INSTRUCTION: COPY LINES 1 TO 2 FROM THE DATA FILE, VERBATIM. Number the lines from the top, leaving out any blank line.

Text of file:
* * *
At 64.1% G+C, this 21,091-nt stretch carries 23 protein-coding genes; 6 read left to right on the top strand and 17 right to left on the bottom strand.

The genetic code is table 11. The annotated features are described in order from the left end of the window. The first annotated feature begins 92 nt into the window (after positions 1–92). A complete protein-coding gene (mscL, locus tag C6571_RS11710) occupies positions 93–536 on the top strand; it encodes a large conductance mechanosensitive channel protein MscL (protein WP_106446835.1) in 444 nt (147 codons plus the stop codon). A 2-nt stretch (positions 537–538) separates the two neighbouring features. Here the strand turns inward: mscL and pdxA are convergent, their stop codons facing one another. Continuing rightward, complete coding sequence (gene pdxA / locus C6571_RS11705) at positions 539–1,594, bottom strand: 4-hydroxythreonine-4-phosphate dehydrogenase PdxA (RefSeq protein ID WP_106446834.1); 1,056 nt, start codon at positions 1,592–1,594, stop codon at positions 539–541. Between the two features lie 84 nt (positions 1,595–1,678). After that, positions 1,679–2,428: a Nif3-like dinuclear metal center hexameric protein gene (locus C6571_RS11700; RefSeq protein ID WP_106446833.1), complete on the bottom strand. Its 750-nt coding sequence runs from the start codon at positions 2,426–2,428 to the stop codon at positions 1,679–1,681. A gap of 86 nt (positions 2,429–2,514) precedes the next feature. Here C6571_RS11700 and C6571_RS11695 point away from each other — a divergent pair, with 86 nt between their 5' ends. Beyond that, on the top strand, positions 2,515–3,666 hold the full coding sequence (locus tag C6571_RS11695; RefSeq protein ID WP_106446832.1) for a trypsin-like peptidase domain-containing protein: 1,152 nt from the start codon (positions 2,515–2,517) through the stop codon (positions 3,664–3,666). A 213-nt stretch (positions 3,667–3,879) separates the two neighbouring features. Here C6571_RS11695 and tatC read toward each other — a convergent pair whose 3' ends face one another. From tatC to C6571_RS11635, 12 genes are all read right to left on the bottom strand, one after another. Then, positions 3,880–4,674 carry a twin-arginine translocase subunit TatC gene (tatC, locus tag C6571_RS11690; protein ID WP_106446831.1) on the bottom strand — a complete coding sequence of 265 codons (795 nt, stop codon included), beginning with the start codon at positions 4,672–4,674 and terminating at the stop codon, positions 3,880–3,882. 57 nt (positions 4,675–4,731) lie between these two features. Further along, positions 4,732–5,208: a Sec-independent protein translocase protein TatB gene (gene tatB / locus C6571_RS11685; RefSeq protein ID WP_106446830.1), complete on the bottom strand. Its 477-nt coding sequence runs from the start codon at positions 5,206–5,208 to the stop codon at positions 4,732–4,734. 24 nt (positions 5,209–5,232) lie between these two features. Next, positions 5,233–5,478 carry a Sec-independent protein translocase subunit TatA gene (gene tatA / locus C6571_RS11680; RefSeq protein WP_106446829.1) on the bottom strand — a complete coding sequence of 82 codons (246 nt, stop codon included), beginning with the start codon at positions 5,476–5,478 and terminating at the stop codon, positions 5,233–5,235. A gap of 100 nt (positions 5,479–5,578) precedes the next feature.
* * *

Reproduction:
At 64.1% G+C, this 21,091-nt stretch carries 23 protein-coding genes; 6 read left to right on the top strand and 17 right to left on the bottom strand.

The genetic code is table 11. The annotated features are described in order from the left end of the window. The first annotated feature begins 92 nt into the window (after positions 1–92). A complete protein-coding gene (mscL, locus tag C6571_RS11710) occupies positions 93–536 on the top strand; it encodes a large conductance mechanosensitive channel protein MscL (protein WP_106446835.1) in 444 nt (147 codons plus the stop codon). A 2-nt stretch (positions 537–538) separates the two neighbouring features. Here the strand turns inward: mscL and pdxA are convergent, their stop codons facing one another. Continuing rightward, complete coding sequence (gene pdxA / locus C6571_RS11705) at positions 539–1,594, bottom strand: 4-hydroxythreonine-4-phosphate dehydrogenase PdxA (RefSeq protein ID WP_106446834.1); 1,056 nt, start codon at positions 1,592–1,594, stop codon at positions 539–541. Between the two features lie 84 nt (positions 1,595–1,678). After that, positions 1,679–2,428: a Nif3-like dinuclear metal center hexameric protein gene (locus C6571_RS11700; RefSeq protein ID WP_106446833.1), complete on the bottom strand. Its 750-nt coding sequence runs from the start codon at positions 2,426–2,428 to the stop codon at positions 1,679–1,681. A gap of 86 nt (positions 2,429–2,514) precedes the next feature. Here C6571_RS11700 and C6571_RS11695 point away from each other — a divergent pair, with 86 nt between their 5' ends. Beyond that, on the top strand, positions 2,515–3,666 hold the full coding sequence (locus tag C6571_RS11695; RefSeq protein ID WP_106446832.1) for a trypsin-like peptidase domain-containing protein: 1,152 nt from the start codon (positions 2,515–2,517) through the stop codon (positions 3,664–3,666). A 213-nt stretch (positions 3,667–3,879) separates the two neighbouring features. Here C6571_RS11695 and tatC read toward each other — a convergent pair whose 3' ends face one another. From tatC to C6571_RS11635, 12 genes are all read right to left on the bottom strand, one after another. Then, positions 3,880–4,674 carry a twin-arginine translocase subunit TatC gene (tatC, locus tag C6571_RS11690; protein ID WP_106446831.1) on the bottom strand — a complete coding sequence of 265 codons (795 nt, stop codon included), beginning with the start codon at positions 4,672–4,674 and terminating at the stop codon, positions 3,880–3,882. 57 nt (positions 4,675–4,731) lie between these two features. Further along, positions 4,732–5,208: a Sec-independent protein translocase protein TatB gene (gene tatB / locus C6571_RS11685; RefSeq protein ID WP_106446830.1), complete on the bottom strand. Its 477-nt coding sequence runs from the start codon at positions 5,206–5,208 to the stop codon at positions 4,732–4,734. 24 nt (positions 5,209–5,232) lie between these two features. Next, positions 5,233–5,478 carry a Sec-independent protein translocase subunit TatA gene (gene tatA / locus C6571_RS11680; RefSeq protein WP_106446829.1) on the bottom strand — a complete coding sequence of 82 codons (246 nt, stop codon included), beginning with the start codon at positions 5,476–5,478 and terminating at the stop codon, positions 5,233–5,235. A gap of 100 nt (positions 5,479–5,578) precedes the next feature.